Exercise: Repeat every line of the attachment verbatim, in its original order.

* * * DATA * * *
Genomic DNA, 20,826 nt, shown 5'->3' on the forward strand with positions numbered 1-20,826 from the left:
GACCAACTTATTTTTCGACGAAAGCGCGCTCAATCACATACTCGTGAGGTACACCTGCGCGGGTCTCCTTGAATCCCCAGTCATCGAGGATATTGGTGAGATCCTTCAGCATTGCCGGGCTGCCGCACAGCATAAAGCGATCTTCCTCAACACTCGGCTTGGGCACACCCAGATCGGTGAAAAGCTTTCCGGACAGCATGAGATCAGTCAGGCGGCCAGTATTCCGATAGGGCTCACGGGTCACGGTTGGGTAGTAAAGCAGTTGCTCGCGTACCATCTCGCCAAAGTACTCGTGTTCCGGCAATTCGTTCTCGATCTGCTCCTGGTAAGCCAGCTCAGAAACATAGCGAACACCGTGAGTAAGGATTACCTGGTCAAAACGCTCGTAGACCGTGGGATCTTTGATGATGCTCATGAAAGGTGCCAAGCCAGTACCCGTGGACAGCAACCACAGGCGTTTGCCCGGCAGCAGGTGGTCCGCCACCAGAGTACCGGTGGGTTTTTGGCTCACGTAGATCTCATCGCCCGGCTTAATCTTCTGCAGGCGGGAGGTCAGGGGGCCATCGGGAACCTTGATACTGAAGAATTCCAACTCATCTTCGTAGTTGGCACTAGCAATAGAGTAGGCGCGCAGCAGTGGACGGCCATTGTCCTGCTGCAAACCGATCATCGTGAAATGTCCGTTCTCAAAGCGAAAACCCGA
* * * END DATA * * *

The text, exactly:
Genomic DNA, 20,826 nt, shown 5'->3' on the forward strand with positions numbered 1-20,826 from the left:
GACCAACTTATTTTTCGACGAAAGCGCGCTCAATCACATACTCGTGAGGTACACCTGCGCGGGTCTCCTTGAATCCCCAGTCATCGAGGATATTGGTGAGATCCTTCAGCATTGCCGGGCTGCCGCACAGCATAAAGCGATCTTCCTCAACACTCGGCTTGGGCACACCCAGATCGGTGAAAAGCTTTCCGGACAGCATGAGATCAGTCAGGCGGCCAGTATTCCGATAGGGCTCACGGGTCACGGTTGGGTAGTAAAGCAGTTGCTCGCGTACCATCTCGCCAAAGTACTCGTGTTCCGGCAATTCGTTCTCGATCTGCTCCTGGTAAGCCAGCTCAGAAACATAGCGAACACCGTGAGTAAGGATTACCTGGTCAAAACGCTCGTAGACCGTGGGATCTTTGATGATGCTCATGAAAGGTGCCAAGCCAGTACCCGTGGACAGCAACCACAGGCGTTTGCCCGGCAGCAGGTGGTCCGCCACCAGAGTACCGGTGGGTTTTTGGCTCACGTAGATCTCATCGCCCGGCTTAATCTTCTGCAGGCGGGAGGTCAGGGGGCCATCGGGAACCTTGATACTGAAGAATTCCAACTCATCTTCGTAGTTGGCACTAGCAATAGAGTAGGCGCGCAGCAGTGGACGGCCATTGTCCTGCTGCAAACCGATCATCGTGAAATGTCCGTTCTCAAAGCGAAAACCCGA